EDCA and VFA: Are they good for RP?*

Due to popular demand, Beyond Deadlines is reposting every Monday the articles of retired Armed Forces of the Philippines intelligence chief Brig. General Victor Corpus that appeared in his BD’s column, Views from the East.

Oct. 12, 2016

WHEN maverick Senator Miriam Defensor Santiago was alive, she fought for the scrapping of the Enhanced Defense Cooperation Agreement (EDCA) as well as the Visiting Forces Agreement (VFA).

Santiago said the theory that the EDCA finds its validity on the VFA is flawed, as both agreements fall under the category of treaties prohibited by the Constitution, Article 18, Section 25, which states that “foreign military bases, troops, or facilities shall not be allowed in the Philippines except under a treaty duly concurred in by the Senate…and recognized as a treaty by the other contracting State.”

It is difficult for one to fathom how the Supreme Court can declare or rule that EDCA and the VFA are constitutional when both agreements have not been duly concurred in by the Senate … and recognized as a treaty by the other contracting State (i.e., the United States). But setting the legal issue aside, Filipinos should start asking themselves: Are EDCA and the VFA in conformity with Philippine national security? Are they promoting Philippine national interest?

“The Philippines has agreed to allow the United States to use five military bases where US troops and supplies can be stationed under a security deal agreed amid rising tensions with China’s excessive claims in the South China Sea. . . The EDCA grants Washington increased military presence in its former colony through rotation of ships and planes for humanitarian and maritime security operations. It allows US soldiers, warships and planes to temporarily base in Filipino military locations.” (by Jose Katigbak, The Philippine Star, March 20, 2016).

What are the implications of these agreements? First, let us consider the situation if there are no EDCA and VFA. This means that there will be no US military presence based in the Philippines; and no rotation of US ships and planes in Philippine territory. Without US military presence, there is no danger of the Philippines being put in the cross-hair of Chinese medium or intermediate range ballistic missiles; whether armed with nuclear warheads or not.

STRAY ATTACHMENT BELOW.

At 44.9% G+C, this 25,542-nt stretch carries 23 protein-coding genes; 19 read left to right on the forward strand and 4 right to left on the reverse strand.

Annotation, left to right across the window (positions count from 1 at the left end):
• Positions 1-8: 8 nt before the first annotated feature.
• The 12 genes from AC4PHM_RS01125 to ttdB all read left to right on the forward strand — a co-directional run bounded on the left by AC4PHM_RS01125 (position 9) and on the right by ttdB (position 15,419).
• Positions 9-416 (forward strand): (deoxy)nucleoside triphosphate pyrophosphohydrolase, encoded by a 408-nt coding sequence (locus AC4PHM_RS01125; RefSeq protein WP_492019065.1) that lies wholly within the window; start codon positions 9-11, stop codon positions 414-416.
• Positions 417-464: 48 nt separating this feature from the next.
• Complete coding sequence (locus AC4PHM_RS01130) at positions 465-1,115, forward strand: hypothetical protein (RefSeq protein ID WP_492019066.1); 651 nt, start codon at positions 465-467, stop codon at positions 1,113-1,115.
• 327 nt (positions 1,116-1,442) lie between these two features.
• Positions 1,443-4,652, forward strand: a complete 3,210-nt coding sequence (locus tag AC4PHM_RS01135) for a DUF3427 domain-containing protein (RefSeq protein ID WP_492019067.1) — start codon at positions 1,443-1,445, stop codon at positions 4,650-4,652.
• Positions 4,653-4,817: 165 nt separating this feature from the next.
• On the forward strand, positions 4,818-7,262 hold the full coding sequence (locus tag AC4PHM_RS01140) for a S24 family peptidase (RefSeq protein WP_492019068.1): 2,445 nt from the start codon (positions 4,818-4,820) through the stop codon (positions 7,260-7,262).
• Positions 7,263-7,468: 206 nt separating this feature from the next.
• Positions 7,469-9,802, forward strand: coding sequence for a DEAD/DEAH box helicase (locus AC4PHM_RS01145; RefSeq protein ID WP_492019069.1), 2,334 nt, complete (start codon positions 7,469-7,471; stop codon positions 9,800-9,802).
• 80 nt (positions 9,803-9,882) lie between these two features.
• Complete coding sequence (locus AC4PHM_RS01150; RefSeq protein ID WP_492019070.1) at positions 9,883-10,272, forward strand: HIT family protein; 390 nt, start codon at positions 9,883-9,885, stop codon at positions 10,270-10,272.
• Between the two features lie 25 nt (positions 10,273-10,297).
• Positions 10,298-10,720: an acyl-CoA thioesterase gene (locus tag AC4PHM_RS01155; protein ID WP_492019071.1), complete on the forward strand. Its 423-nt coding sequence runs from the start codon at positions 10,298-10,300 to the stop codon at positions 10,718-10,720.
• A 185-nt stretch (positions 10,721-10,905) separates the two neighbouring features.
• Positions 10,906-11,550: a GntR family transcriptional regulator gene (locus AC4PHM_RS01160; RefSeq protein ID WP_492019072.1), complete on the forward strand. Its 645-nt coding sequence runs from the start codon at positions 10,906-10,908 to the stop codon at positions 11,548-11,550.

This is based on China’s military doctrine contained in China’s Defense White Paper stating that China will not be the first to attack (or to use nuclear weapons); but if they are attacked, they will surely counter-attack. Part of this doctrine also states that they will never use nuclear weapons against a non-nuclear state; or threaten the use of nuclear weapons against a non-nuclear nation or in a nuclear-free zone.

The security picture completely changes with the implementation of EDCA and the VFA.

With the presence now of the US military forces with their warships and warplanes stationed on rotation basis in those EDCA bases (some of which may possibly be carrying Tomahawk cruise missiles with nuclear warheads), China will be forced to zero-in a barrage or volley of missiles to neutralize each and every one of those EDCA bases in the event of a military confrontation with the US. And if the US uses any of its nuclear weapons in attacking China, China will respond in kind by raining missiles armed with nuclear warheads on these EDCA bases.

China does not even have to wait for the US to attack first.

Based on China’s military doctrine of “active defense”, if China perceives that the US forces in the Philippine is already poised to attack, China will not passively await to be attacked; it is mandated to seize the tactical or operational initiative and will attack first. These are the dangers posed on Filipinos by EDCA and the VFA. These agreements serve US national interest first and foremost, because they give the US military convenient jumping boards or launching pads in a military confrontation against China; but they run counter to Philippine national interests and national security because they expose our population to the danger of a nuclear counter-strike or a conventional missile counter-attack or preemptive attack.

 

* The opinion of this author is his/hers alone. It is not necessarily the views of Beyond Deadlines.

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